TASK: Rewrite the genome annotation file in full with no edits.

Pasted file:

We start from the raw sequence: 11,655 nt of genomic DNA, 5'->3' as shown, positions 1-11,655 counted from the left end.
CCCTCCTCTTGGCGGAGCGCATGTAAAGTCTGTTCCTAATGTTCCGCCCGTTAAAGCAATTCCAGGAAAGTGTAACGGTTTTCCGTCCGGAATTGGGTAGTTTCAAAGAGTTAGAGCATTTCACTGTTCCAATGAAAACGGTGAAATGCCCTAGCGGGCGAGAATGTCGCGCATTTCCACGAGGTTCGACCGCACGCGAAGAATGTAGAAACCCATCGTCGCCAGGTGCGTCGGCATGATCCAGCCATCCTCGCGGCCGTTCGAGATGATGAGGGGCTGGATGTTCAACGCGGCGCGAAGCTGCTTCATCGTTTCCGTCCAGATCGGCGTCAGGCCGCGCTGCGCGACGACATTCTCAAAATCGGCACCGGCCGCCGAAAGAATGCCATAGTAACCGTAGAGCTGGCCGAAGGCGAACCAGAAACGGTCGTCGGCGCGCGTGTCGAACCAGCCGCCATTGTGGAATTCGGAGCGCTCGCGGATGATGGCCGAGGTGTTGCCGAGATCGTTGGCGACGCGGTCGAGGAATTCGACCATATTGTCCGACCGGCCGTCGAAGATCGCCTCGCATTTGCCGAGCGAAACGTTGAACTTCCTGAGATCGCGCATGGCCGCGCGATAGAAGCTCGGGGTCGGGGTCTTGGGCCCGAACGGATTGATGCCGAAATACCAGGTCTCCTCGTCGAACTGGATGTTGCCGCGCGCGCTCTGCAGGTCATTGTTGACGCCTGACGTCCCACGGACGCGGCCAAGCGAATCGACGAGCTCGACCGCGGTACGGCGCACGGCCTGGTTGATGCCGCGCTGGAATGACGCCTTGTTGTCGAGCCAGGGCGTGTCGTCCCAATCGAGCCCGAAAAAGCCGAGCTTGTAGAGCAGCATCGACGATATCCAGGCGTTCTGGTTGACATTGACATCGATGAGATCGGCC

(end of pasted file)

We start from the raw sequence: 11,655 nt of genomic DNA, 5'->3' as shown, positions 1-11,655 counted from the left end.
CCCTCCTCTTGGCGGAGCGCATGTAAAGTCTGTTCCTAATGTTCCGCCCGTTAAAGCAATTCCAGGAAAGTGTAACGGTTTTCCGTCCGGAATTGGGTAGTTTCAAAGAGTTAGAGCATTTCACTGTTCCAATGAAAACGGTGAAATGCCCTAGCGGGCGAGAATGTCGCGCATTTCCACGAGGTTCGACCGCACGCGAAGAATGTAGAAACCCATCGTCGCCAGGTGCGTCGGCATGATCCAGCCATCCTCGCGGCCGTTCGAGATGATGAGGGGCTGGATGTTCAACGCGGCGCGAAGCTGCTTCATCGTTTCCGTCCAGATCGGCGTCAGGCCGCGCTGCGCGACGACATTCTCAAAATCGGCACCGGCCGCCGAAAGAATGCCATAGTAACCGTAGAGCTGGCCGAAGGCGAACCAGAAACGGTCGTCGGCGCGCGTGTCGAACCAGCCGCCATTGTGGAATTCGGAGCGCTCGCGGATGATGGCCGAGGTGTTGCCGAGATCGTTGGCGACGCGGTCGAGGAATTCGACCATATTGTCCGACCGGCCGTCGAAGATCGCCTCGCATTTGCCGAGCGAAACGTTGAACTTCCTGAGATCGCGCATGGCCGCGCGATAGAAGCTCGGGGTCGGGGTCTTGGGCCCGAACGGATTGATGCCGAAATACCAGGTCTCCTCGTCGAACTGGATGTTGCCGCGCGCGCTCTGCAGGTCATTGTTGACGCCTGACGTCCCACGGACGCGGCCAAGCGAATCGACGAGCTCGACCGCGGTACGGCGCACGGCCTGGTTGATGCCGCGCTGGAATGACGCCTTGTTGTCGAGCCAGGGCGTGTCGTCCCAATCGAGCCCGAAAAAGCCGAGCTTGTAGAGCAGCATCGACGATATCCAGGCGTTCTGGTTGACATTGACATCGATGAGATCGGCC